EU border agency Frontex said Tuesday that 710,000 people fleeing war and poverty entered the European Union in the first nine months of this year — more than double the number in all of 2014.
Frontex said that in September alone, some 170,000 people were detected entering the bloc, as Europe faces its biggest refugee crisis since World War II.
Some of the increase may reflect double counting, likely because of a surge in people arriving in Greece, then crossing non-EU Balkan nations and re-entering the EU in Hungary.
And September's total lower than the record 190,000 arrivals recorded in August.
The rapidly collated figures on detected arrivals provide a rough monthly snapshot of migration flows. Statistics on asylum claims in the EU, which lag, showed some 400,000 people claimed protection at the bloc's borders in the first half of this year, compared with 625,000 in all of 2014.
In all, 350,000 people reached Greece from January to September, Frontex said, of whom 49,000 arrived in September, many of them Syrians.
A shortage of boats in Libya and worsening weather helped halve the number of migrants arriving in Italy in September, to 12,000, Frontex said, bringing the total for the first nine months in Italy to 129,000, many of them from Eritrea.
The figure for irregular border crossings includes significant double counting. In the nine months through September, Hungary reported 204,000 people crossing its borders who did not have appropriate passports or visas. That was a 13-fold increase from the same period in 2014. But, a Frontex spokeswoman said, many of those entering Hungary would have been recorded entering Greece before moving on through the Balkans.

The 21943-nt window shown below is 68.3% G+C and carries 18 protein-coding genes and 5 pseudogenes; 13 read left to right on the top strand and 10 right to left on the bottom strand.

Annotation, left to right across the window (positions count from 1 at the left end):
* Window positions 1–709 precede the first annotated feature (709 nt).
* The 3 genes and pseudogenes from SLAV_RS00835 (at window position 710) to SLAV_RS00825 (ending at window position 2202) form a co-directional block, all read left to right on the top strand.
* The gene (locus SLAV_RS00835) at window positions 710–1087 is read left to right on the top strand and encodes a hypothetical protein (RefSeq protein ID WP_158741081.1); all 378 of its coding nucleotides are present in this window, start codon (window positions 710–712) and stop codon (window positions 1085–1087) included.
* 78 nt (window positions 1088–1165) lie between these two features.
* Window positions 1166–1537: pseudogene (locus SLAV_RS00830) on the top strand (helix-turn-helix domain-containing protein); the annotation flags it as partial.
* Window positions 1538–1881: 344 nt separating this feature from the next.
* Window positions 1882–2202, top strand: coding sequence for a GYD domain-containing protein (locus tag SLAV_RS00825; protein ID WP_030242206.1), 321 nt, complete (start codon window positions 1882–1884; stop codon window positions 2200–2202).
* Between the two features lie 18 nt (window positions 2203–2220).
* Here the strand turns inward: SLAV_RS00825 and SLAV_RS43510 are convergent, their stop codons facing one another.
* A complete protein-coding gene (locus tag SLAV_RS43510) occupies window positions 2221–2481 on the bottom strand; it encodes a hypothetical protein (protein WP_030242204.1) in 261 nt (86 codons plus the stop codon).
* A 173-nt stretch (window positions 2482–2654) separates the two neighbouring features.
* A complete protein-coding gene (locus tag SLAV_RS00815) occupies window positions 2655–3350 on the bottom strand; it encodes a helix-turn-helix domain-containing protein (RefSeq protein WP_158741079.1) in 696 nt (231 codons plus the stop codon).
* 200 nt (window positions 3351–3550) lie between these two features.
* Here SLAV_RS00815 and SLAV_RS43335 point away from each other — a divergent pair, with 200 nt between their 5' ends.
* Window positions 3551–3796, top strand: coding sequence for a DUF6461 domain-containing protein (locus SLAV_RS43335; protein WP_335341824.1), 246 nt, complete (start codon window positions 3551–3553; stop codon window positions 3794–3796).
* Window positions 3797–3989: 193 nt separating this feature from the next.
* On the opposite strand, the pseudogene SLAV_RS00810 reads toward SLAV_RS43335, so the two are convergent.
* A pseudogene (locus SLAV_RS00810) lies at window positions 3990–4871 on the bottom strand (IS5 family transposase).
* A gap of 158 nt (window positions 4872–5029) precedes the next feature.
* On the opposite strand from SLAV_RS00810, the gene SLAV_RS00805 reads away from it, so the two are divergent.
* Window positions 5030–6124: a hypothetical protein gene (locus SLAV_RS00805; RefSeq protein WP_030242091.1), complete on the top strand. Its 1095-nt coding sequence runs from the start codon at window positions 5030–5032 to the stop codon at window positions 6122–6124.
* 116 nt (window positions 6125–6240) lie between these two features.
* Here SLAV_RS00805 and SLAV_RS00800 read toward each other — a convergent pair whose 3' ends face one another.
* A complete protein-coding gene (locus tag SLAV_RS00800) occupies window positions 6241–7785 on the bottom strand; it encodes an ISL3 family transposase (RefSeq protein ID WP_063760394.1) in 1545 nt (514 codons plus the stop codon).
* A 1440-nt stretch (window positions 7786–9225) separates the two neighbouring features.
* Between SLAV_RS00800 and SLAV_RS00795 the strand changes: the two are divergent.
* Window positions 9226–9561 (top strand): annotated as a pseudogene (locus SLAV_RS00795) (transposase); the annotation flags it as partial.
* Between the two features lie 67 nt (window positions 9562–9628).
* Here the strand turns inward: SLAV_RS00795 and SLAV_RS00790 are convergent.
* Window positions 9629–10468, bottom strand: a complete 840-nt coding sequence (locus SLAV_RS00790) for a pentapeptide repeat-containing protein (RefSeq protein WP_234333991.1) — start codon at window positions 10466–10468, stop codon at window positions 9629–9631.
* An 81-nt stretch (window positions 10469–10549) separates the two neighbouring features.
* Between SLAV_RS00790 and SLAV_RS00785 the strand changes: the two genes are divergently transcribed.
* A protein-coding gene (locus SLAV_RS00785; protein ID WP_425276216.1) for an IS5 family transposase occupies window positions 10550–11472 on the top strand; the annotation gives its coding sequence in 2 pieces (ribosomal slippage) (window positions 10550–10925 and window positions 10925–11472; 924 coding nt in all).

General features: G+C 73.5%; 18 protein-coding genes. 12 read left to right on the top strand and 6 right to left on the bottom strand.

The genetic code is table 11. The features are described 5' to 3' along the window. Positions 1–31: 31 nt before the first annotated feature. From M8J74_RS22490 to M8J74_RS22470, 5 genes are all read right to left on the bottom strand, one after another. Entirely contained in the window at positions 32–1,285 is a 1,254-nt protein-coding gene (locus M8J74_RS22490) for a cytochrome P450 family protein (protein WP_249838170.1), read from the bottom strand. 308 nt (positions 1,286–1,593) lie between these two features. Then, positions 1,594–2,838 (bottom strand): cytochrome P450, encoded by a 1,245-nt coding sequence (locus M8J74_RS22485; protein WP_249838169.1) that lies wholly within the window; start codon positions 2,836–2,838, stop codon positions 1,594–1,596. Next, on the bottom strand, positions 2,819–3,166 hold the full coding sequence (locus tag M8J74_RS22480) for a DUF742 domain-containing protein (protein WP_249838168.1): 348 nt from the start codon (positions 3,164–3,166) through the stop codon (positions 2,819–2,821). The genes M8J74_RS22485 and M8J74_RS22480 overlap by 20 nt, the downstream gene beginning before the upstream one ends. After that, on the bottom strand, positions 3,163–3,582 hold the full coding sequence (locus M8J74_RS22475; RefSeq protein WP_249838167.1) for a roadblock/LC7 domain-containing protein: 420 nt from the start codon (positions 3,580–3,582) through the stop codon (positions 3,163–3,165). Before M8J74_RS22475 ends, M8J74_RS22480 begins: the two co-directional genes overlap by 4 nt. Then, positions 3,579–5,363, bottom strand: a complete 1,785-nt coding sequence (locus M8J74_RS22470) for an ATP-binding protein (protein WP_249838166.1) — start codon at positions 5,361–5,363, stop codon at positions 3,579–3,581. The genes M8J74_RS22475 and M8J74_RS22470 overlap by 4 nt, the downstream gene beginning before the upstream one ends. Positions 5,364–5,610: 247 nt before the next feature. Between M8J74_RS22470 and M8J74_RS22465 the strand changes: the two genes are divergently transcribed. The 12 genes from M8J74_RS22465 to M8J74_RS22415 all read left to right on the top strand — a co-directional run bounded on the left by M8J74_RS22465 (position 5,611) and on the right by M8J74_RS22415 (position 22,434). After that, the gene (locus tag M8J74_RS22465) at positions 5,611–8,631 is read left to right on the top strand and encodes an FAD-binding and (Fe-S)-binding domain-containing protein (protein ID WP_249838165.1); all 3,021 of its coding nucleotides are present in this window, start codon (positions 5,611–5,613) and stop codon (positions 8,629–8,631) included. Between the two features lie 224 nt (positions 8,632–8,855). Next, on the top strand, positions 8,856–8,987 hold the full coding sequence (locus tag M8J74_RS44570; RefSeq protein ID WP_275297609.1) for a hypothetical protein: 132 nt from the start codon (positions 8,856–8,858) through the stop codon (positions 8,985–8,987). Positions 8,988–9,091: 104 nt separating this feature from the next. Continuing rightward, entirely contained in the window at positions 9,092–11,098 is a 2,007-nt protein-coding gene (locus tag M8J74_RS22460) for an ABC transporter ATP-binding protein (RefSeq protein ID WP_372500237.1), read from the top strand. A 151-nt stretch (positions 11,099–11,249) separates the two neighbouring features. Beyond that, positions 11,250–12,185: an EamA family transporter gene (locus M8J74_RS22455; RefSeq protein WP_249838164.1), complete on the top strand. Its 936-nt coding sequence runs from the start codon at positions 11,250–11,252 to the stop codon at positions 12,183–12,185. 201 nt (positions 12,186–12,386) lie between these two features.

September's EU aggregate did not yet include an estimated 97,000 people who entered the EU in Croatia in the second half of last month after Hungary sealed its border with non-EU Serbia, Frontex said in its statement.
The European Union's struggles to deal with the flow of refugees fleeing poverty and turmoil in the Middle East and Africa has plunged the 28-nation bloc into crisis.
Leaders are due to discuss their responses again at a summit in Brussels on Thursday and Friday. Among items on the agenda are closer cooperation with Turkey, from which many Syrian refugees reach Europe, and beefing up Frontex's ability to support national border guard services to control arrivals.
"Urgent assistance is needed, especially for Greece and Italy, to help register and identify the new arrivals," the border agency's executive director, Fabrice Leggeri, said, noting his request for hundreds of extra staffers for Frontex. "I do hope we receive adequate contributions, which will show the true spirit of European solidarity."
Al Jazeera and wire services